Global changes are altering where and how we get fresh water, sparking the need for worldwide cooperation
The availability of fresh water is rapidly changing all over the world, creating a tenuous future that requires attention from policymakers and the public.
We know this thanks to 14 years’ worth of satellite data collected by a unique NASA Earth-observing mission called the Gravity Recovery and Climate Experiment—which has the gratifying acronym GRACE. Unlike some satellite missions that rely on images, GRACE, which was launched in 2002 and decommissioned at the end of 2017, was more a “scale in the sky.” It measured the very tiny space-time variations in Earth’s gravity field, effectively weighing changes in water mass over large river basins and groundwater aquifers—those porous, subterranean rock and soil layers that store water that must be pumped to the surface.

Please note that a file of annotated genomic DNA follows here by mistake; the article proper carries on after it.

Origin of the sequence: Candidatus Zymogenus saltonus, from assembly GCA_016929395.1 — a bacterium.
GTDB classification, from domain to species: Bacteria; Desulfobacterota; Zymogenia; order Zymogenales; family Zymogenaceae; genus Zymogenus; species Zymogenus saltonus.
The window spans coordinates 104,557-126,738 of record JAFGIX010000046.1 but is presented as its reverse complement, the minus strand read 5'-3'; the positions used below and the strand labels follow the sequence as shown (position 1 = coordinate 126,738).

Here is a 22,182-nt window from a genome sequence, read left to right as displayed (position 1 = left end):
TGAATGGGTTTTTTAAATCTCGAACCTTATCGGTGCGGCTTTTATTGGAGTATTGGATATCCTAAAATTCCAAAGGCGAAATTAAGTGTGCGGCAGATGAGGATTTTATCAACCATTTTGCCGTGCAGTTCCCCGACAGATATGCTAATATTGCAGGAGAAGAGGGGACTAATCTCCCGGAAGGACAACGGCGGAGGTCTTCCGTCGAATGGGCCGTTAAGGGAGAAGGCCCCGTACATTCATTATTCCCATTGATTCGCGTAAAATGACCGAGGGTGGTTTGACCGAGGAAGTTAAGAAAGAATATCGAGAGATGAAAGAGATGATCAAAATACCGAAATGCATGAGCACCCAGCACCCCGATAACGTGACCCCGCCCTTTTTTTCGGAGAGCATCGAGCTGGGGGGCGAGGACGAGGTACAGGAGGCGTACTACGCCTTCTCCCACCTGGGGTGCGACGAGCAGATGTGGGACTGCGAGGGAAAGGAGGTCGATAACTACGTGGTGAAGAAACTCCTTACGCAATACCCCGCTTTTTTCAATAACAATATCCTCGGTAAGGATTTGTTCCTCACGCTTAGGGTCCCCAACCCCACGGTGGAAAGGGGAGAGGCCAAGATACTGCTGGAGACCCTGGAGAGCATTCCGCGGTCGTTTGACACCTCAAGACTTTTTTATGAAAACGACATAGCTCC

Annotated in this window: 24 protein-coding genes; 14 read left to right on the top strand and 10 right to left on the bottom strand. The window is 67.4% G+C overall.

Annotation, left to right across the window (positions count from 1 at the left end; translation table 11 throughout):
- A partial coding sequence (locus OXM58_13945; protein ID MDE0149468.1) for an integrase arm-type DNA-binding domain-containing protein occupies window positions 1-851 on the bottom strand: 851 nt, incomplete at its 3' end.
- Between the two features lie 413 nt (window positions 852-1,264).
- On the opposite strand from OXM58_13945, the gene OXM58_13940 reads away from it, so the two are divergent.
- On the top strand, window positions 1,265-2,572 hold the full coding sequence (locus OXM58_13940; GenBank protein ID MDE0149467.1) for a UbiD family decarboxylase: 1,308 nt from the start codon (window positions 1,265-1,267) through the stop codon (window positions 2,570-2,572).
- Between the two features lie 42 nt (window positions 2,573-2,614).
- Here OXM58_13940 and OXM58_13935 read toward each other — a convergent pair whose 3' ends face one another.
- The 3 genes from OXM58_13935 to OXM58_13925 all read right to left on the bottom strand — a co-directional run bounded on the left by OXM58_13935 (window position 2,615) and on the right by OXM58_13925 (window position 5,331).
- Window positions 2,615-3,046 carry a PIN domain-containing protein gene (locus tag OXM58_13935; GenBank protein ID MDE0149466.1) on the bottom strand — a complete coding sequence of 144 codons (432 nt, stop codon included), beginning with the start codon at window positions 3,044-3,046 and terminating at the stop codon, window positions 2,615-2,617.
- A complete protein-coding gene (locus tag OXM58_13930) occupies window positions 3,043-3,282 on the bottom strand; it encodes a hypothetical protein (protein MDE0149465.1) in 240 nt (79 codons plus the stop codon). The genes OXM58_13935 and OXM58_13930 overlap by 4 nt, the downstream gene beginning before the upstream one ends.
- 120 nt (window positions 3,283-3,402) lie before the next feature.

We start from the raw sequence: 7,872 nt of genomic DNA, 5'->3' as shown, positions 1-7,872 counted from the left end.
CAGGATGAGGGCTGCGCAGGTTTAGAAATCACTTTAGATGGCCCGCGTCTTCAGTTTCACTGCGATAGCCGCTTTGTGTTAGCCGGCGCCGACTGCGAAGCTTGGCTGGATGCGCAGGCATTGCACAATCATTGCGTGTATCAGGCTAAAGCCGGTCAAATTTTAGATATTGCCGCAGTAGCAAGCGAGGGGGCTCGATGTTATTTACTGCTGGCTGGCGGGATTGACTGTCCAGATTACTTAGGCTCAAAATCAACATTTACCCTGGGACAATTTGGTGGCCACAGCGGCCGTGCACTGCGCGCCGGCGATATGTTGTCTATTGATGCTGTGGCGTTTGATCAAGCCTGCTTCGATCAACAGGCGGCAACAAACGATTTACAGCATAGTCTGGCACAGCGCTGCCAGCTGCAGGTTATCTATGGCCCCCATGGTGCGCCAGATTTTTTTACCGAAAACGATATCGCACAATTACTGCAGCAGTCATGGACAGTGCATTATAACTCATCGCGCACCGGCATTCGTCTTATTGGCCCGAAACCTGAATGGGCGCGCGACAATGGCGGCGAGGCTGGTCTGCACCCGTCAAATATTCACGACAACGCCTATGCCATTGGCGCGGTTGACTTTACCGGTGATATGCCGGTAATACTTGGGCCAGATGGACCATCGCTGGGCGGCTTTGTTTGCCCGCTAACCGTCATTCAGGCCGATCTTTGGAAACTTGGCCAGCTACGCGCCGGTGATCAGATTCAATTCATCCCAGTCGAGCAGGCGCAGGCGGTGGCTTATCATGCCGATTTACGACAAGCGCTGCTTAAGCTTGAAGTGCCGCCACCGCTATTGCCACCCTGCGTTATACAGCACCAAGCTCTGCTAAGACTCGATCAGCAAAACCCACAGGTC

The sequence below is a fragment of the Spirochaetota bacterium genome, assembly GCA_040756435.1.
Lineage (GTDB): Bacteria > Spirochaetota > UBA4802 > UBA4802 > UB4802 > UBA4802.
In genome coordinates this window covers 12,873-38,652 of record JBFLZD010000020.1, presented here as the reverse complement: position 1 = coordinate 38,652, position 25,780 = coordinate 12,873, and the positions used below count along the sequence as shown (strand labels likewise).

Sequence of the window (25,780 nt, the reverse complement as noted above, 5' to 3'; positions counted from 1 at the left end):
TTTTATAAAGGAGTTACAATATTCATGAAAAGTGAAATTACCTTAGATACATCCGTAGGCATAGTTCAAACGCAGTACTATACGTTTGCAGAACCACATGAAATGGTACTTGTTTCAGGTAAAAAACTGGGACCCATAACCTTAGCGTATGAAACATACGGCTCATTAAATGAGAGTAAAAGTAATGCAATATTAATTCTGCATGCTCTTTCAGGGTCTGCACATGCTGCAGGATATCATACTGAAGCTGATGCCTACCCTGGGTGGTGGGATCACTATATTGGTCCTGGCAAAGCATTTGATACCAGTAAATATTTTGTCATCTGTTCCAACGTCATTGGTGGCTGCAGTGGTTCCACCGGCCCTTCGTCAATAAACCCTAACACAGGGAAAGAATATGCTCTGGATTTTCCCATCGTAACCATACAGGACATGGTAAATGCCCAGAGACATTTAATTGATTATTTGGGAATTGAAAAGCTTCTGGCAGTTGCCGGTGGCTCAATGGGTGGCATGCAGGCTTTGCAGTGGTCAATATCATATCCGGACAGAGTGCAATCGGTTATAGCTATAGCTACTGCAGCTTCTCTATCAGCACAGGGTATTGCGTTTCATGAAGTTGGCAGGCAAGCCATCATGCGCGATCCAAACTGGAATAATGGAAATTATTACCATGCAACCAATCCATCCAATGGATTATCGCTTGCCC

As complex as that sounds, the results are actually quite simple to understand. The data quantified the rates at which all regions on Earth are gaining or losing water, allowing my colleagues and me to produce the accompanying map. And what the map shows is also simple to understand but deeply troubling: Water security—a phrase that simply means having access to sufficient quantities of safe water for our daily lives—is at a greater risk than most people realize.